South Pennines Moorland Field Trip by Roger Styles
It was 3 years ago almost to the day that I led my first RPS Field Trip on this stretch of the South Pennine Moorland in 2019. On that occasion the day began in thick mist and horizontal, driving rain which the brave participants endured for the first hour and a half, after which we enjoyed some fabulous, dramatic light. A selection of images and the story of the day were published in the Landscape Group Newsletter of December 2019. It could not have been such a terrible experience because Dave Glenn, the RPS Member-led Events Organiser, who was one of those brave participants in 2019, now, 3 years later, returned for a repeat adventure. However, thankfully this time the weather began with blue skies and although interesting clouds formed steadily during the day, we remained comfortably dry.
I have regularly walked and photographed this stretch of Pennine moorland for several years, most often with a dog, and it takes an effort to see the rugged beauty of the landscape. Part of the walk is on the Pennine Way, so I frequently meet those serious walkers, but it is very unusual for me to ever see another photographer. I invited the participants to record their experience of the day in words as well as in images and so these make up the report of the day.
Andrew Williams LRPS had travelled from Frodsham in Cheshire, some 50 miles distant, and it was his first visit to the area. Andrew later wrote “Initial impressions of this stretch of Pennine moorland do not look promising. As is often the case you need to spend time wandering around before you 'tune in' to the landscape. However, as time goes on, you realise there is a wealth of interesting subjects to be captured; from wide vistas to intimate details.”
Granite outcrop above the moor © Andrew Williams
Rock and pools © Andrew Williams
Pylons and turbines © Andrew Williams
After an early start, Suzy Braye LRPS had driven for over 2 hours cross-country on A roads from Cumbria, wisely avoiding motorways, and afterwards wrote “There was so much to love on this walk: mighty gritstone rock formations, early autumn grasses, industrial heritage, sunlight and textures, cloud drama, a poem about Rain by Simon Armitage carved on a huge stone, a roman road and a medieval way-marker; to say nothing of the wind turbines and pylons, and more pylons and even more pylons ….. We made the most of the features in the landscape – it was a fascinating day’s photography in great company and, at an 8-mile round trip, excellent exercise too! I was interested to see how well my old 50mm prime lens performed, it was the first time I’d used it for around 10 years, but I’ll be taking it out with me more regularly now, given it seems to work well, and saves space and weight.”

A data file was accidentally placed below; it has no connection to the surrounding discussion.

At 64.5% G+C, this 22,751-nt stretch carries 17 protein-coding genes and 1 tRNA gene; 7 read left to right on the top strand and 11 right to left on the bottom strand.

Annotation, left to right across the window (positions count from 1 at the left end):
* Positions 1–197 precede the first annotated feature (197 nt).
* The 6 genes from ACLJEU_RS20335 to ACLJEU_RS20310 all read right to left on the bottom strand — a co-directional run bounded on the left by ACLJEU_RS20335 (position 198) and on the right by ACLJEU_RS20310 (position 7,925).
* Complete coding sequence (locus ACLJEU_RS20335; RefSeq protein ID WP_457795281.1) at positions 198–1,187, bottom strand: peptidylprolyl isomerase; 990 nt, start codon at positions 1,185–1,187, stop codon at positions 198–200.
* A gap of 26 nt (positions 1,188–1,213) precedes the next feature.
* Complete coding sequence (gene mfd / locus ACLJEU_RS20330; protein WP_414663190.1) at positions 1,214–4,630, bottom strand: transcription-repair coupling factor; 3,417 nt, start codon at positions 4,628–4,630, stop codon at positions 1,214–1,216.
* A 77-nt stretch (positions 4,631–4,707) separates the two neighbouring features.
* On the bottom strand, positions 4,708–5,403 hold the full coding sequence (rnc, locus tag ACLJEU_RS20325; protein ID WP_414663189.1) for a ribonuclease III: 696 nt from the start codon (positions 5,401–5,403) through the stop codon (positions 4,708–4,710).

Industrial Herritage © Suzy Braye
Simon Armitage’s poem - “Rain” © Suzy Braye
A medieval way marker © Suzy Braye
By comparison Ken Rowlatt LRPS lives locally in Rochdale and commented “This was my first RPS organised walk and I thoroughly enjoyed the experience. It was good to spend time with a very friendly, like-minded group of enthusiastic photographers. Although I live within a few miles of Blackstone Edge, I have never taken time to explore this area. Roger’s local knowledge made me realise that I should take the opportunity of returning on a more regular basis. Clearly, we should not dismiss the photographic opportunities that are available on our own doorsteps”.
Wind and rain erosion © Ken Rowlett
An ancient route © Ken Rowlett
A trig point © Ken Rowlett
Since the walk, Dave Glenn has been fully occupied moving house so he will be processing his images sometime later in 2023. As Dave was using his 100-400mm telephoto lens throughout the day we shall be very interested to see the results. I managed to sneak a shot of Dave at the end of the day at the highest point of the walk at the trig point on Blackstone Edge. Perhaps Dave will pen an article about using such a telephoto in the landscape.
As for me, it was another thoroughly enjoyable day and one in which I learned from the different approach each participant took to photographing what has become my local patch of South Pennine Moorland.
All images © as per their titles
Future RPS Landscape group events can be found here